GO! At Home: Week 4


GO! At Home: Week 4

Visit the blog each week to explore activities you can do in your own backyard! This is week 4 of GO! At Home.

Celebrate Earth Day this year by learning more about Earth’s most incredible super hero: The Tree.  Why are trees so important to a clean, healthy planet?  Learn more about the incredible super powers of a tree here.

There are many names for scientists who study trees. Trees are a plant, so botanists study trees, but scientists dedicated to only studying trees are dendrologists.  Maybe you aren’t interested in dendrology but you are curious about the trees in your yard or in your neighborhood, learn how to identify them here.


Make Earth Day every day at HOME. We now know that we all should be washing our hands with soap and water for a minimum of 20 seconds each and every time. You can still be safe, while conserving water and being a friend to the earth.  Find out how much water are you using each time you wash your hands. Can you use less? Try this at home:

  1. Grab a large pot and put it in your kitchen sink to collect the water you use before you wash your hands.
  2. Ask a family member to set a timer to be sure you wash for the whole 20 seconds.
  3. Turn on the water and leave it on while washing your hands.
  4. Use a measuring cup or mason jar to measure the amount of water you used.
  5. How much water did you use? Write that down.
  6. Now keep track of how many times a day you wash your hands. Multiply the amount of water used in one handwashing times the number of times you wash your hands per day.
  7. Use this information to find out about how much water your family uses for handwashing alone, each day, each week, each month and each year.
  8. Try this again, this time turn the water off while you are scrubbing your hands with soap. Measure the amount of water used and do the calculations again.
  9. Show your family just how much water you can save each year by turning off the water.

Be Active!

Have you ever thought of doing yoga? Yoga is a practice that connects your mind and your body as one. Taking it to the outdoors adds another layer of connecting your mind and body to the earth. Grab a yoga mat or towel, put on some comfortable clothes, and embrace nature as you head outdoors.

Try these quick poses:
Quick Outdoor Pose Guide

If you are ready to master a yoga sequence:
Try this gentle yoga sequence outdoors

Inside out Badge
Brownie Series

Our ancestors lived their entire lives outside, making this an ideal place to learn about our five senses!

Step 1: Look Around! Bring a beach towel, yoga mat or blanket outside so that you can get comfortable. Find a tree in your yard or along the sidewalk on your street and observe it closely.

  • How does it move in the breeze? Can you dance and sway as the tree does?
  • What signs of spring do you see? Are there flowers or little buds starting on the branches?

Draw a picture of your tree or learn the tree yoga pose and see if you can stand as steady as a tree.

Step 2: Listen to the world outdoors! There are some amazing observations that you can make with your ears. Different times of day bring different sounds. Bring along a chair or blanket and practice listening and share with an adult or sibling what sounds you hear and write them down. Try this cool exercise:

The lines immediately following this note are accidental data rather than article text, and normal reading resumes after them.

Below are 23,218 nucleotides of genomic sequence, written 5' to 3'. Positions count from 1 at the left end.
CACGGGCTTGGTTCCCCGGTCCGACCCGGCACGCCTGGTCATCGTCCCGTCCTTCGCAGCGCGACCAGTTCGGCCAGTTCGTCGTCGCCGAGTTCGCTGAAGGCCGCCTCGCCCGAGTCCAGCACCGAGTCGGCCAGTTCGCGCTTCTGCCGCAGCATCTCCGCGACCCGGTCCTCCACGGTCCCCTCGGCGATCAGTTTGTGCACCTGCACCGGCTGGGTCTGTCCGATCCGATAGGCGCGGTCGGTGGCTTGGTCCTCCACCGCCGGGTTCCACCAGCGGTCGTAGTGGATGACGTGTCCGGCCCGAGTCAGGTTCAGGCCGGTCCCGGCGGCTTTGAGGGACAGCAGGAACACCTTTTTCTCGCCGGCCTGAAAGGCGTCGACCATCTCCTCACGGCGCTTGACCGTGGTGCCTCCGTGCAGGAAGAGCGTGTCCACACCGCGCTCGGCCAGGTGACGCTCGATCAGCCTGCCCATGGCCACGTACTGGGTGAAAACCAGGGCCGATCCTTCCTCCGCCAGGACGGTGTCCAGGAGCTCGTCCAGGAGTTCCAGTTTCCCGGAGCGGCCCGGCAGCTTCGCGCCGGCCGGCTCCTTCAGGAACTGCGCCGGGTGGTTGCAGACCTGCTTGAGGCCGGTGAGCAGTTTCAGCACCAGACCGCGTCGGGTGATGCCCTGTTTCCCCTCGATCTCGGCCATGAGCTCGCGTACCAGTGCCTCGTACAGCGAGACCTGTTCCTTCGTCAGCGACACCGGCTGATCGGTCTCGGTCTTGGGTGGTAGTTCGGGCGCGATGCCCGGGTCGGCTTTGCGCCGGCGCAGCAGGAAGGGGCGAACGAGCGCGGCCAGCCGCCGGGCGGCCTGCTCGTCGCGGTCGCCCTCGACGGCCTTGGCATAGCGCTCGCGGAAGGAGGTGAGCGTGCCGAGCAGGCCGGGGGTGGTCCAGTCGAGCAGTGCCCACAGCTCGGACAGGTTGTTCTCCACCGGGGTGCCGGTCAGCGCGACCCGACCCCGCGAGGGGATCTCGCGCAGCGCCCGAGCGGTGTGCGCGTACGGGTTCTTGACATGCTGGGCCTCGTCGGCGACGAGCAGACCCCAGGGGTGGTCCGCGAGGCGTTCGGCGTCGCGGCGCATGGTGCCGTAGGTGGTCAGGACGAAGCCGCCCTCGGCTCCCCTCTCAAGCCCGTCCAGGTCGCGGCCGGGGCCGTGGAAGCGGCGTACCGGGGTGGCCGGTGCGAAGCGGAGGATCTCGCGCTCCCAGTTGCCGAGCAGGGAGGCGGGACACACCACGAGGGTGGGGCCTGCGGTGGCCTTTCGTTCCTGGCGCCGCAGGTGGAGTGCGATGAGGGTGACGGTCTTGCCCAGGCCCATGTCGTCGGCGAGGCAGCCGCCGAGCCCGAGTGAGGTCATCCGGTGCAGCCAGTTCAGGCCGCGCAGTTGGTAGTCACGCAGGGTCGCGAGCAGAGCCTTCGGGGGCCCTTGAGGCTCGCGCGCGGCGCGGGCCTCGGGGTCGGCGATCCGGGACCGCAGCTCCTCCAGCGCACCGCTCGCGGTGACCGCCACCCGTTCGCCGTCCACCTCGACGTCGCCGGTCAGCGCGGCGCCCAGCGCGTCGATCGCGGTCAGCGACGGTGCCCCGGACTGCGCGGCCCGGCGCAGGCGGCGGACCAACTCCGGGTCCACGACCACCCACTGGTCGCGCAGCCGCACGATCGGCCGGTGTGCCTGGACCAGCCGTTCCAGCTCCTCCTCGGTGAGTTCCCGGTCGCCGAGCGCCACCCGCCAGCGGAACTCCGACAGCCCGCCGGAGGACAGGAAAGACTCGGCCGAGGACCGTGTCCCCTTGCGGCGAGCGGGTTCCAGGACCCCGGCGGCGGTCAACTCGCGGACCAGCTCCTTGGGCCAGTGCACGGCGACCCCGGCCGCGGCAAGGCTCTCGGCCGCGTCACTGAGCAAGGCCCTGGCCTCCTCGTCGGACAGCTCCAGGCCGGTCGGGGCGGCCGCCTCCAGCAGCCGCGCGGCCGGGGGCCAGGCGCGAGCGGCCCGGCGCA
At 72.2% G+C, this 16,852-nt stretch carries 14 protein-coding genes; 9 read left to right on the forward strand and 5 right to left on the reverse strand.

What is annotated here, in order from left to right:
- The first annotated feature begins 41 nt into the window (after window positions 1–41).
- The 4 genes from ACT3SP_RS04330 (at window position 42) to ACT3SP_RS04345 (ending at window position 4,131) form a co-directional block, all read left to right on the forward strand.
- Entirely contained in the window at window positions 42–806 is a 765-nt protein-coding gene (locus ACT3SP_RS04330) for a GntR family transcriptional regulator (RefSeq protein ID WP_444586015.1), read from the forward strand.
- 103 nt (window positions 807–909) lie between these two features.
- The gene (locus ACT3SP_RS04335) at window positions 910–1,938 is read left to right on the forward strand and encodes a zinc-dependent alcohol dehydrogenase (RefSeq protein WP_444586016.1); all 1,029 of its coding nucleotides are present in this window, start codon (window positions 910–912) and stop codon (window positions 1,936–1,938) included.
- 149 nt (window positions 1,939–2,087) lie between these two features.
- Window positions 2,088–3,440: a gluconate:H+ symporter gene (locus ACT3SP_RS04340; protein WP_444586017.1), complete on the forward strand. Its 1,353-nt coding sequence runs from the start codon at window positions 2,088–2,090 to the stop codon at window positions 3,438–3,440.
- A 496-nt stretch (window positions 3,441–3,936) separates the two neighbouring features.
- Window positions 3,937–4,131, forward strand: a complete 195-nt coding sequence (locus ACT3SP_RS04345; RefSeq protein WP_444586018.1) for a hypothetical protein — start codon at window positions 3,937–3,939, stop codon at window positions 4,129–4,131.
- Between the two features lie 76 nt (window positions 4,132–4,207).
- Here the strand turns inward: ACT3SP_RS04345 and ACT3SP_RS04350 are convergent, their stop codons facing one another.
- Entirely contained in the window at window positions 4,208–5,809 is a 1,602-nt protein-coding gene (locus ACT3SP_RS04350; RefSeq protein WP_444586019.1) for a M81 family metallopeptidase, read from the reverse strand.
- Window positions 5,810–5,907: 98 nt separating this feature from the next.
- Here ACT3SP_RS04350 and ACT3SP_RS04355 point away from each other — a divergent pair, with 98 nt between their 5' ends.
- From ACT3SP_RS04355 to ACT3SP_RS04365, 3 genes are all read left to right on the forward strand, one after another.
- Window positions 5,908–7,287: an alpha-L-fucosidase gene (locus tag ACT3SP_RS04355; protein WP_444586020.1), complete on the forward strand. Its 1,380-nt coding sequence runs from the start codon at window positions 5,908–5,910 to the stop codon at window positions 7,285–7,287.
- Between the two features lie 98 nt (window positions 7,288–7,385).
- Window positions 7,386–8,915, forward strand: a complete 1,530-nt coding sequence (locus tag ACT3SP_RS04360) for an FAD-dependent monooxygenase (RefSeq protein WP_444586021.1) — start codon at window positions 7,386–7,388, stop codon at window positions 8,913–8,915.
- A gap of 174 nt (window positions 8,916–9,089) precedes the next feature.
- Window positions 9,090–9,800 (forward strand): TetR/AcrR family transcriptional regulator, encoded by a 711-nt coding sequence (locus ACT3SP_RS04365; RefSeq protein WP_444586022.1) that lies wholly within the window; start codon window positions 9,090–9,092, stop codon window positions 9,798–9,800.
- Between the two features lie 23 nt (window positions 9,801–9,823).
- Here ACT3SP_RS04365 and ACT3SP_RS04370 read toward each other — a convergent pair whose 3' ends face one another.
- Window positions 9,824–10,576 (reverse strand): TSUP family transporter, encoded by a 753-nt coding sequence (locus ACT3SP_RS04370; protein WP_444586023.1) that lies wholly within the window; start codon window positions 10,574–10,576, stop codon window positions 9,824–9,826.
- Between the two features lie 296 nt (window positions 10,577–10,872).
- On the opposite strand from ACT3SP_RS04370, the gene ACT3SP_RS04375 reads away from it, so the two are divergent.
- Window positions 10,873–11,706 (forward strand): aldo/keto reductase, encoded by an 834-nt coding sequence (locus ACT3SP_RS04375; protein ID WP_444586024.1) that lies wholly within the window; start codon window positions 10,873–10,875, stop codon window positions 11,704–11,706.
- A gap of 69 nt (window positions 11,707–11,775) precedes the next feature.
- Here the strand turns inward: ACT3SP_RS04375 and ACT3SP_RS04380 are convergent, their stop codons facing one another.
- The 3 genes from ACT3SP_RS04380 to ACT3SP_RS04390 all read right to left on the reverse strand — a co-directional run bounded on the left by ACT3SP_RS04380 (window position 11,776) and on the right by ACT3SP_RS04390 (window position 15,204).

30 Seconds of Silence: Three times a day for three days, go outside, listen, and record what you hear. It can be nature or human sounds that you record.

  • Sunrise – Listen for the sounds of the world waking up, what do you hear?
  • Afternoon – Pick a consistent time to head outside, right after lunch works great for this one, what do you hear?
  • Sunset – Listen for the sounds as the daytime noises change to night. Do you still hear noises or is everything silent?

Step 3: Put your nose to work! Go on a walk around your yard or neighborhood. Many kinds of trees, plants, nuts, seeds and berries are all around us. One way to tell the difference between the trees is to rub the leaves or needles between your fingers to release the scent. For example, hemlocks can smell sour and unpleasant – much like the poisonous plant from which it gets its name – while firs and spruce have a citrusy smell. Edible herbs like rosemary and thyme smell just like they taste.

  • Make a Smell Jar: While on a walk in your yard or neighborhood “scratch and sniff” smells that you like (e.g. leaves, berries, buds, bark) and place them into a small container. Repurposed empty plastic spice containers, baby food jars or mason jars work well. After the hike, choose short, thick sticks to crush the contents of their jars to release the smells, adding a teaspoon or so of water if necessary. If you do this activity with a parent or sibling, sniff each other’s creations and talk about the aromas you sense from each.

Step 4: Touch and Feel! Find 10 different natural items in your yard. These can be leaves, flower petals, insects, worms, pine needles, grasses, bark or branches. Be creative! Organize them by roughest to softest. What other things can you tell by touching them? Which is your favorite? Use those items to make a self-portrait!

How will you celebrate Earth Day this year? Share with your Girl Scouts Sisters how you are Getting Outdoors while staying safe!  We’d love to see what you are up to. Tag us @gssem and hashtag #GirlScoutsGO and #GSoutdoors

Girl Scouting builds girls of courage, confidence, and character, who make the world a better place.
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